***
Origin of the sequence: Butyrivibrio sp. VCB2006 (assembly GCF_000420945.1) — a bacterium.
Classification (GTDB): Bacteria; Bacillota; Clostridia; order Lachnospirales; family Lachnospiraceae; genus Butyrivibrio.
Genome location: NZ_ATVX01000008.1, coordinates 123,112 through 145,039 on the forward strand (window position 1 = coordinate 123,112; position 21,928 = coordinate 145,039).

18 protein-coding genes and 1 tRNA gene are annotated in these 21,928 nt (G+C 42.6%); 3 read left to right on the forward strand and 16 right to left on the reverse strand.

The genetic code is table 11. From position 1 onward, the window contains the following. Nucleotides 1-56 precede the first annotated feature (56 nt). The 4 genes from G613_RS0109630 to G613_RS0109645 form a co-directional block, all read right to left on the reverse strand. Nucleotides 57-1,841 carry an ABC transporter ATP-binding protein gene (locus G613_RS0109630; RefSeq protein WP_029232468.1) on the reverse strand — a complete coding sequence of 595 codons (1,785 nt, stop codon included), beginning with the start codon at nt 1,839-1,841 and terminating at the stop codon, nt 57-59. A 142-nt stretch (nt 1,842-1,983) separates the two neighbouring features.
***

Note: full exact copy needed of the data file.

Origin of the sequence: Butyrivibrio sp. VCB2006 (assembly GCF_000420945.1) — a bacterium.
Classification (GTDB): Bacteria; Bacillota; Clostridia; order Lachnospirales; family Lachnospiraceae; genus Butyrivibrio.
Genome location: NZ_ATVX01000008.1, coordinates 123,112 through 145,039 on the forward strand (window position 1 = coordinate 123,112; position 21,928 = coordinate 145,039).

18 protein-coding genes and 1 tRNA gene are annotated in these 21,928 nt (G+C 42.6%); 3 read left to right on the forward strand and 16 right to left on the reverse strand.

The genetic code is table 11. From position 1 onward, the window contains the following. Nucleotides 1-56 precede the first annotated feature (56 nt). The 4 genes from G613_RS0109630 to G613_RS0109645 form a co-directional block, all read right to left on the reverse strand. Nucleotides 57-1,841 carry an ABC transporter ATP-binding protein gene (locus G613_RS0109630; RefSeq protein WP_029232468.1) on the reverse strand — a complete coding sequence of 595 codons (1,785 nt, stop codon included), beginning with the start codon at nt 1,839-1,841 and terminating at the stop codon, nt 57-59. A 142-nt stretch (nt 1,842-1,983) separates the two neighbouring features.